The Leave No Trace Black Belt

There are more than 4,000 stories in the AJ archive. Occasionally we like to paw through the stacks, pull one out, dust it off, and put it back on top for new readers to enjoy. So, enjoy!

For decades, the Leave No Trace Center for Outdoor Ethics has advocated principles for backcountry users to help us preserve the natural environments we enjoy. Things such as traveling and camping on durable surfaces, disposing of waste, and respecting wildlife. Basic stuff.

I have abided by these guidelines for years, and along the way utilized some ideas that go a little above and beyond Leave No Trace’s basic guidelines, which I have half-jokingly called “The Leave No Trace Black Belt,” as if it is the highest order of LNT, the practices of true masters of the craft. (It’s worth noting that I’ve never done formal Leave No Trace training.)

Obviously the ultimate in Leave No Trace would be to just stay home and watch television instead of going out into wild places. Think about it: You would leave no footprints, no rocks moved, no catholes dug and re-filled with soil after use, not so much as a branch pushed aside for a second of passage. But, let’s be realistic. You’re not going to do that. Instead, you can try harder to leave minimal trace.

Imagine it like this: When you’re traveling in bear country, everything you have is suspect. You put all your food, dishes, and any toiletry items that have the slightest scent in a bear bag and hang it from a tree. You suspect the bear can smell anything and will kill you in your sleep if it so much as sniffs a faint odor it finds appetizing. Did you spill pasta sauce on your pants? You’re dead. Take them off and put them in the bear bag.

When considering the Leave No Trace Black Belt, imagine a fierce, hypersensitive bear who will kill you if it detects the slightest ripple in its environment-minute food scraps scattered into the woods, coffee grounds buried under a rock, wildflowers smashed by a tent. Did you really do everything you could to leave no trace of your passage here? Here are a few concepts I’ve come up with. Feel free to add your own.

1. Swallow Your Toothpaste
Yes, the LNT method of tooth brushing says to vaporize toothpaste spit in the air by blowing it through pursed lips. This is great, but you’re still spraying toothpaste all over the place. Plus some people really suck at this, and still end up with a big glop of white foam on the ground in front of them. Astronauts have safely swallowed toothpaste for years, and you can probably do it for a couple days on your backpacking trip and not die. Or, if you’re really worried, just skip the toothpaste and brush with some water.

2. Pick Up Other People’s Trash
Found a Dasani bottle on the side of the trail? Pick it up, put it in your pack, and haul it out. Beer can in an old fire ring? Pick it up. Plastic bag that blew away from someone? Old sock? Tent stake someone forgot? Grab it. In addition to not leaving your trash behind, you’re actually producing negative impact by hauling away someone else’s garbage. I personally draw the line at picking up someone’s cast-aside underwear (which I seem to stumble upon way too often) and wet wipes, but it’s your call.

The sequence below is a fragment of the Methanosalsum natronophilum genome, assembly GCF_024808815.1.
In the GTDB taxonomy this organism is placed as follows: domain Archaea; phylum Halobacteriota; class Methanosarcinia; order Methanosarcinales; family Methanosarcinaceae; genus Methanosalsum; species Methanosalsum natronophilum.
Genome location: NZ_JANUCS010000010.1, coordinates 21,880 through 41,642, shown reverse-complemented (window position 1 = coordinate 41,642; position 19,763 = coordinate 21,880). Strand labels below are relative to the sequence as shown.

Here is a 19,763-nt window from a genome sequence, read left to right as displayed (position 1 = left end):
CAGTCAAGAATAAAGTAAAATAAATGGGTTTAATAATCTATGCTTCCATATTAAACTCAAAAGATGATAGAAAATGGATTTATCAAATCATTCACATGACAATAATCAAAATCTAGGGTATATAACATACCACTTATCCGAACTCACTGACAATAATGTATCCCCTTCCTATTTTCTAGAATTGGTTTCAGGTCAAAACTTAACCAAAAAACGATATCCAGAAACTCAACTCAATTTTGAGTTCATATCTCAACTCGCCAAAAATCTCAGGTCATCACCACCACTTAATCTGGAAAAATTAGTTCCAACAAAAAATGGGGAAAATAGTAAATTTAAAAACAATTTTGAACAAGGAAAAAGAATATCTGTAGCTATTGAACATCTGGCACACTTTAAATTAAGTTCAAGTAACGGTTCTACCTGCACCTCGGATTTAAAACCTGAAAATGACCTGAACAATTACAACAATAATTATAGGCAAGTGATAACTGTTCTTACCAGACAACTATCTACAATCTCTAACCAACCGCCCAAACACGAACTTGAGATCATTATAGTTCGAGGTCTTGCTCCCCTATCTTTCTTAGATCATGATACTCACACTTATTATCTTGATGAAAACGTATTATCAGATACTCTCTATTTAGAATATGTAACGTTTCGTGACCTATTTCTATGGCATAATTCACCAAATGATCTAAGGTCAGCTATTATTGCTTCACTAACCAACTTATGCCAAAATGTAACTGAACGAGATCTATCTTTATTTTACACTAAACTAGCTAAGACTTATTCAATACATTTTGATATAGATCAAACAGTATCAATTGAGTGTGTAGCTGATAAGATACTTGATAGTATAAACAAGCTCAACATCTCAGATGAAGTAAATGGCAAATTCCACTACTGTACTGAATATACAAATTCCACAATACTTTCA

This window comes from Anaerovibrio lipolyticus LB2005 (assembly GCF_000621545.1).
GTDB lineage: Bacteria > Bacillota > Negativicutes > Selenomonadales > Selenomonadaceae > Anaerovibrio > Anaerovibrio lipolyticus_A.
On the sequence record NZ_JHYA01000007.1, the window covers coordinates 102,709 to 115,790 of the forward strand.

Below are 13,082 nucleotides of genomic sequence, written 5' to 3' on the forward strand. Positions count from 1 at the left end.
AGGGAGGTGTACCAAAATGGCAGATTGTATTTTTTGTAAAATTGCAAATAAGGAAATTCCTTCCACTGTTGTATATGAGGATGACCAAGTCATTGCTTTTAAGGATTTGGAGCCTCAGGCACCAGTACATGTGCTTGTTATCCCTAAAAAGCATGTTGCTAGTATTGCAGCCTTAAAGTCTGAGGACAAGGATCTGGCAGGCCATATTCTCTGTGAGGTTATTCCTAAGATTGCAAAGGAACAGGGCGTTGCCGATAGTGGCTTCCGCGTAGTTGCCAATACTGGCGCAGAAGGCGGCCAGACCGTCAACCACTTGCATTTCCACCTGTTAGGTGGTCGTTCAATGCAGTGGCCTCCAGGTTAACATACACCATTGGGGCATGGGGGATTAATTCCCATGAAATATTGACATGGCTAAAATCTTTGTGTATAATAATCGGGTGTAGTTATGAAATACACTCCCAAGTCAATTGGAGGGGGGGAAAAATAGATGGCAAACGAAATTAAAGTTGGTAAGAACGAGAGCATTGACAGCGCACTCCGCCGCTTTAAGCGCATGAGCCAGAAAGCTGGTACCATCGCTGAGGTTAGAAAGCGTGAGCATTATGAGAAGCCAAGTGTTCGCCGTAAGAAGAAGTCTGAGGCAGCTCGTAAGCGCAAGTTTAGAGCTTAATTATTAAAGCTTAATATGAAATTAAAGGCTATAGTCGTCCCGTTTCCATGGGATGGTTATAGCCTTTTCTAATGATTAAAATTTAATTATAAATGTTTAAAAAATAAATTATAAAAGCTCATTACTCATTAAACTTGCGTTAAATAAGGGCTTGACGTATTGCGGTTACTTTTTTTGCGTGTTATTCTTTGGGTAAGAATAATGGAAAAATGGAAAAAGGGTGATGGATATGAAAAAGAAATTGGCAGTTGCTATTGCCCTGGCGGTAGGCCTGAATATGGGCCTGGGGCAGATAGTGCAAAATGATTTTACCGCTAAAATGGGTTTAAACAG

3. Drink Grey Water
Finish your pesto pasta, pour five or six ounces of water into the pot, scrub it with your index finger, and what do you have? Five or six ounces of water that smells and tastes a lot like what you just ate. Do you just pour it on the ground next to your campsite, or scatter it into the trees? Not if you’re a black belt. You drink it. That’s right. Oh, that’s disgusting, you say? Come on. It’s grey water. And it’s barely grey, really. You didn’t just wash a dead raccoon’s ass with it; you diluted food waste. It’s basically food tea. Have a sip, then chug it. If you’re at high altitude and you’ve been exerting yourself all day, it’ll help you get hydrated. Pro tip: If you’ve strained water you used to boil pasta into a mug or pot, drink it before the top layer of it starts to solidify. Because that’s a little gross.

4. Destroy Suspect Fire Rings
You follow Leave No Trace guidelines and never camp within 200 feet of a lake or stream. But that doesn’t mean everyone does. If you stumble upon a campsite that’s too close to water, take a minute and scatter all the log furniture and fire ring stones into the surrounding terrain. Now it doesn’t look like a campsite anymore, and the odds someone will decide to wash their dishes in the creek (or poop really close to it) are much less.

5. Don’t Use Toilet Paper
That’s right. We are not that far removed from the pre-toilet-paper generation of our ancestors, who used rocks, sticks, and leaves to clean their backsides. You can do it. If you are wild enough to shit in the woods, you are wild enough to use organic materials to clean up with. Think of it as more of a “dab” than a “wipe” and you’ll be fine. This is the ultimate step in becoming a true LNT Black Belt, the thing that seems to gross out the most people. Trust me, it’s not that big of a deal. No matter how civilized you think you are, no matter how many electronic gadgets you use and different types of utensils you require to eat a meal, you are still an animal. You don’t see grizzly bears whining about not having two-ply Charmin to wipe their asses with.

Top photo: Sergei Akulich



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